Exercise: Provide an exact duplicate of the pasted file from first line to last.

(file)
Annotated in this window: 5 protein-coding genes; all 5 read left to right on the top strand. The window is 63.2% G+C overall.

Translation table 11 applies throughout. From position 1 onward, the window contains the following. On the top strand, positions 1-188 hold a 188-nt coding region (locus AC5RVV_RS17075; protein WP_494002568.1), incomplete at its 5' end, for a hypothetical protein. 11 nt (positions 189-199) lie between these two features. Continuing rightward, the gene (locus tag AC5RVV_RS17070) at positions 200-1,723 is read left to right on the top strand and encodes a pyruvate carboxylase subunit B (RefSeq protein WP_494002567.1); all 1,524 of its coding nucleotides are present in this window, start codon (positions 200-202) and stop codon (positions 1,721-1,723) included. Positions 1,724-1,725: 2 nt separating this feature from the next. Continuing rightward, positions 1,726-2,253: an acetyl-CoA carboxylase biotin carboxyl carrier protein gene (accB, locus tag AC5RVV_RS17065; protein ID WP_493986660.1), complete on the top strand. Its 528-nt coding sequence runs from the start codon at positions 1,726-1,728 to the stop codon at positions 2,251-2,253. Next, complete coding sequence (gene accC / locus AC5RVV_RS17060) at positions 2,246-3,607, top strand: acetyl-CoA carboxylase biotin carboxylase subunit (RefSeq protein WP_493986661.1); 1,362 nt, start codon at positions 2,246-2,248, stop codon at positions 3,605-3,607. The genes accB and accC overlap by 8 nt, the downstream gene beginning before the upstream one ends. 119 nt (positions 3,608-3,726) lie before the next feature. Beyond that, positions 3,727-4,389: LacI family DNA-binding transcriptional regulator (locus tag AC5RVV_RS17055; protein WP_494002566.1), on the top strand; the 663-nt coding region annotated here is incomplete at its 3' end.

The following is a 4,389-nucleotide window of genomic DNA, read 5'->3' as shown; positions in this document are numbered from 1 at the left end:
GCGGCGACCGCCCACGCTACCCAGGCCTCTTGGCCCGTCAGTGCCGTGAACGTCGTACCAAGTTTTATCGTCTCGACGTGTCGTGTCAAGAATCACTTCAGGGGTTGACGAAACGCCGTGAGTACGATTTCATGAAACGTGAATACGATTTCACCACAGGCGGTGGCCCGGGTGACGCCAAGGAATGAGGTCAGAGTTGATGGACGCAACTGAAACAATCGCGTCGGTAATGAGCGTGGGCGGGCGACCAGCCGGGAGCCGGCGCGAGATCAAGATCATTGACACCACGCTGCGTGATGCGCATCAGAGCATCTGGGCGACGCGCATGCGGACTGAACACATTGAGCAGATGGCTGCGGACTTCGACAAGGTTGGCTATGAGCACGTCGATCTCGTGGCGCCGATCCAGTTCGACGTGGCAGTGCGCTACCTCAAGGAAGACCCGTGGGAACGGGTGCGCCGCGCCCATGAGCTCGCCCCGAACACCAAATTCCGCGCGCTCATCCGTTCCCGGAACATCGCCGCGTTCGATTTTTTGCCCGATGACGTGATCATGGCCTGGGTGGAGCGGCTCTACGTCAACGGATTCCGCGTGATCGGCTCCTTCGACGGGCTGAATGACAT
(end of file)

Annotated in this window: 5 protein-coding genes; all 5 read left to right on the top strand. The window is 63.2% G+C overall.

Translation table 11 applies throughout. From position 1 onward, the window contains the following. On the top strand, positions 1-188 hold a 188-nt coding region (locus AC5RVV_RS17075; protein WP_494002568.1), incomplete at its 5' end, for a hypothetical protein. 11 nt (positions 189-199) lie between these two features. Continuing rightward, the gene (locus tag AC5RVV_RS17070) at positions 200-1,723 is read left to right on the top strand and encodes a pyruvate carboxylase subunit B (RefSeq protein WP_494002567.1); all 1,524 of its coding nucleotides are present in this window, start codon (positions 200-202) and stop codon (positions 1,721-1,723) included. Positions 1,724-1,725: 2 nt separating this feature from the next. Continuing rightward, positions 1,726-2,253: an acetyl-CoA carboxylase biotin carboxyl carrier protein gene (accB, locus tag AC5RVV_RS17065; protein ID WP_493986660.1), complete on the top strand. Its 528-nt coding sequence runs from the start codon at positions 1,726-1,728 to the stop codon at positions 2,251-2,253. Next, complete coding sequence (gene accC / locus AC5RVV_RS17060) at positions 2,246-3,607, top strand: acetyl-CoA carboxylase biotin carboxylase subunit (RefSeq protein WP_493986661.1); 1,362 nt, start codon at positions 2,246-2,248, stop codon at positions 3,605-3,607. The genes accB and accC overlap by 8 nt, the downstream gene beginning before the upstream one ends. 119 nt (positions 3,608-3,726) lie before the next feature. Beyond that, positions 3,727-4,389: LacI family DNA-binding transcriptional regulator (locus tag AC5RVV_RS17055; protein WP_494002566.1), on the top strand; the 663-nt coding region annotated here is incomplete at its 3' end.

The following is a 4,389-nucleotide window of genomic DNA, read 5'->3' as shown; positions in this document are numbered from 1 at the left end:
GCGGCGACCGCCCACGCTACCCAGGCCTCTTGGCCCGTCAGTGCCGTGAACGTCGTACCAAGTTTTATCGTCTCGACGTGTCGTGTCAAGAATCACTTCAGGGGTTGACGAAACGCCGTGAGTACGATTTCATGAAACGTGAATACGATTTCACCACAGGCGGTGGCCCGGGTGACGCCAAGGAATGAGGTCAGAGTTGATGGACGCAACTGAAACAATCGCGTCGGTAATGAGCGTGGGCGGGCGACCAGCCGGGAGCCGGCGCGAGATCAAGATCATTGACACCACGCTGCGTGATGCGCATCAGAGCATCTGGGCGACGCGCATGCGGACTGAACACATTGAGCAGATGGCTGCGGACTTCGACAAGGTTGGCTATGAGCACGTCGATCTCGTGGCGCCGATCCAGTTCGACGTGGCAGTGCGCTACCTCAAGGAAGACCCGTGGGAACGGGTGCGCCGCGCCCATGAGCTCGCCCCGAACACCAAATTCCGCGCGCTCATCCGTTCCCGGAACATCGCCGCGTTCGATTTTTTGCCCGATGACGTGATCATGGCCTGGGTGGAGCGGCTCTACGTCAACGGATTCCGCGTGATCGGCTCCTTCGACGGGCTGAATGACAT